Disagreement on bringing CBI under ombudsman; government faces uphill task in ensuring smooth sailing for Bill
There is a question mark on adoption of the Lokpal Bill in the current session of Parliament, which is scheduled to end on December 22, as consensus on the contentious issues eluded an all-party meeting presided over by Prime Minister Manmohan Singh on Wednesday night.
Bringing the Central Bureau of Investigation within the ambit of the Lokpal was one of the key issues over which there was division between the ruling UPA and the Opposition, and even within the Opposition. As an Opposition party leader, who took part in the 4-hour deliberations put it, the meeting was almost a “replay” of the show at the Parliamentary Committee, which considered the various provisions of the Bill in some detail.
The committee report, with dissent notes appended on 17 issues, raised more questions than it sought to answer. It failed even to reflect Parliament's ‘sense of the House' resolution, stamping its approval ‘in principle' on three main demands of Team Anna.
The government, on its part, hinted that it had no issue with the spirit of the Parliament resolution. These are — the Citizen's Charter, inclusion of the lower bureaucracy under the Lokpal through an appropriate mechanism, and establishment of the Lokayukta in States. But the Opposition is divided even on these. The BJP was keen on including Group C and D employees within the Lokpal, but the CPI was firmly against this.
Earlier in the day, even Central Vigilance Commissioner Pradeep Kumar expressed reservations on about the proposal. CBI chief A.P. Singh, who met the Prime Minister separately, voiced concerns about the demand for bringing his organisation within the ambit of the Lokpal.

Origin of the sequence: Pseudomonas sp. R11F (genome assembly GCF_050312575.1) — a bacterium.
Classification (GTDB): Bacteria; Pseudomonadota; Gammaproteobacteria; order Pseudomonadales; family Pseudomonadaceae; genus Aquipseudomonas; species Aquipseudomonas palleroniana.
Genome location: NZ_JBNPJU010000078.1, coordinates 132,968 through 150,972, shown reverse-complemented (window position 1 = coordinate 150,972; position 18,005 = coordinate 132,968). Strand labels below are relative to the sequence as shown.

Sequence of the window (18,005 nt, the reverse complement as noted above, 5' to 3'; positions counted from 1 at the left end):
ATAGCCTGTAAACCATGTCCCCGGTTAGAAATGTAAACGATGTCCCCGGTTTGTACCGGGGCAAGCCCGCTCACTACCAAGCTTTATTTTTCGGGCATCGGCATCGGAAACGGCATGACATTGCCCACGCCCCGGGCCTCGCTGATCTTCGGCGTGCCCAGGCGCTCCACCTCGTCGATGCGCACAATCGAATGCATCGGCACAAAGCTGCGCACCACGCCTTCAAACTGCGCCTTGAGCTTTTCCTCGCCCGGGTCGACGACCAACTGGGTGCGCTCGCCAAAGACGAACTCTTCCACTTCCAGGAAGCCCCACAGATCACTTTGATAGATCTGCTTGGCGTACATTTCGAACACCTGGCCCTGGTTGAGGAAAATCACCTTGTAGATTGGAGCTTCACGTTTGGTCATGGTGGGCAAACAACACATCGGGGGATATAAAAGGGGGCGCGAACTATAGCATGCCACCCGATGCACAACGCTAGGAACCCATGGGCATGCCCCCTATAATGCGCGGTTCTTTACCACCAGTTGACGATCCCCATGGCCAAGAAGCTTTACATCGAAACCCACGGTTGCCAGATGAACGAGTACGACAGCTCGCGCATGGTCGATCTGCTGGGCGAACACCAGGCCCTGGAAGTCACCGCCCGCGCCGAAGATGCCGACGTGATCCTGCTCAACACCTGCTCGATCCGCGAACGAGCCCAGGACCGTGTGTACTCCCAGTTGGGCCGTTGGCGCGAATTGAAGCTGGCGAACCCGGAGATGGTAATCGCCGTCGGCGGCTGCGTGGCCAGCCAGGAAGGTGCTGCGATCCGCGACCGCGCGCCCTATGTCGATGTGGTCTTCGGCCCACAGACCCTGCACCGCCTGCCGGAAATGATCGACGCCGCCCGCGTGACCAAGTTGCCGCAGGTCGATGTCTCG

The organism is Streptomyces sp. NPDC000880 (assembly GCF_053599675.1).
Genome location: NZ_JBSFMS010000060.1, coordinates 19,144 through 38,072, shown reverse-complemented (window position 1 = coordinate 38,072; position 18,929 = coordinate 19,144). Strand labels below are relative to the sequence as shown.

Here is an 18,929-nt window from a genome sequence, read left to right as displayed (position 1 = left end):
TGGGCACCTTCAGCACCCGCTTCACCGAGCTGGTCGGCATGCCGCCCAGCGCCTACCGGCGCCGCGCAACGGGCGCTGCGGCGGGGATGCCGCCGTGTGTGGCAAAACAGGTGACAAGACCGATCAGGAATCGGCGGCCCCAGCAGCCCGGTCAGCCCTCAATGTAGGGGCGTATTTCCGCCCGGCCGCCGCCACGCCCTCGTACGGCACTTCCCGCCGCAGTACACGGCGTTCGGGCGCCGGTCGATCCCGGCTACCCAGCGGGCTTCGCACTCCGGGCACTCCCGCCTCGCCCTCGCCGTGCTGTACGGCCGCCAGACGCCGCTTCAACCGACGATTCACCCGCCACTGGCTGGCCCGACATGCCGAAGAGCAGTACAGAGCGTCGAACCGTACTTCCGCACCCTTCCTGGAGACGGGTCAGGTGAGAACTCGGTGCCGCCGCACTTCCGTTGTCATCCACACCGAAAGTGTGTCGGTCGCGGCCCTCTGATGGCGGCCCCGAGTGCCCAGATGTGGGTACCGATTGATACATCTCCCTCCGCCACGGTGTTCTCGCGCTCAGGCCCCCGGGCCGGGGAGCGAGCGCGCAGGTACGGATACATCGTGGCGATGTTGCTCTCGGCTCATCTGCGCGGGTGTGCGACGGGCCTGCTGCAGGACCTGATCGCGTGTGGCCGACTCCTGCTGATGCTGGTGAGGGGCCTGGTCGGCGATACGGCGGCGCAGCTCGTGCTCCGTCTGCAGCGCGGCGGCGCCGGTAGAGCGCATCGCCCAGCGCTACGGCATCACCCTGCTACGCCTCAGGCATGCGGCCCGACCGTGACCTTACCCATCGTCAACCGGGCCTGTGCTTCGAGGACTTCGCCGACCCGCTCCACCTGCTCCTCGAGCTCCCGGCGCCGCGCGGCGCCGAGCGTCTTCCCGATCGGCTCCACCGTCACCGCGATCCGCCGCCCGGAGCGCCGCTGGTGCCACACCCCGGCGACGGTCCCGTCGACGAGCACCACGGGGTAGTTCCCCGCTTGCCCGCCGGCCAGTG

At the meet, the government lent its ear to the leaders of various parties and did not commit itself on several specific issues. UPA troubleshooter and Finance Minister Pranab Mukheree told the leaders at the end of the meeting that the government would factor in their views when the Cabinet met on December 18/19.
With the winter session scheduled to end on December 22 and the threat of another indefinite fast by Mr. Hazare looming, the government was keen on reaching consensus among all parties to ensure that the Lokpal Bill did not a hit a road block when it came up for consideration in the Lok Sabha. However, sharp differences voiced by leaders of various parties suggest that it will be an uphill task for the government to ensure smooth sailing of the Bill in the current session.
A broad agreement among UPA partners at Tuesday's meeting had raised hopes of the government getting most of the parties on board and arriving at consensus to secure the smooth passage of the Bill. The government can still push it through if it succeeds in roping in some of the opposing groups. However, what is certain is that the ‘game changer' proposal of Congress general secretary Rahul Gandhi to accord constitutional status to the Lokpal would go for a toss.
The Opposition leaders, according to Lok Jan Shakti Party leader Ram Vilas Paswan, conveyed to the government that it should not be seen doing any thing “in a hurry” or under pressure from any quarter. There were suggestions that a special session of Parliament could be convened to allow time for evolving consensus. But the moot question is, if the political class in Parliament could not agree on the contours of the Bill from August till date, will it be reasonable to expect such agreement in the next few weeks.
In his opening remarks, Dr. Singh struck a conciliatory note and indicated that his government was flexible on the three contentious issues in the Bill.
However, there is no clarity on the government position on bringing the CBI within the ambit of the Lokpal and on the concerns of the Central Vigilance Commission (CVC) over inclusion of Group C employees. On Wednesday morning, the chiefs of the CBI and the CVC met Dr. Singh and shared their concerns on various aspects of the Lokpal.
Dr. Singh referred to the August 27 ‘sense of the House' resolution, agreeing ‘in principle' to the three issues, but did not give any indication on the position of the government over inclusion of the Prime Minister.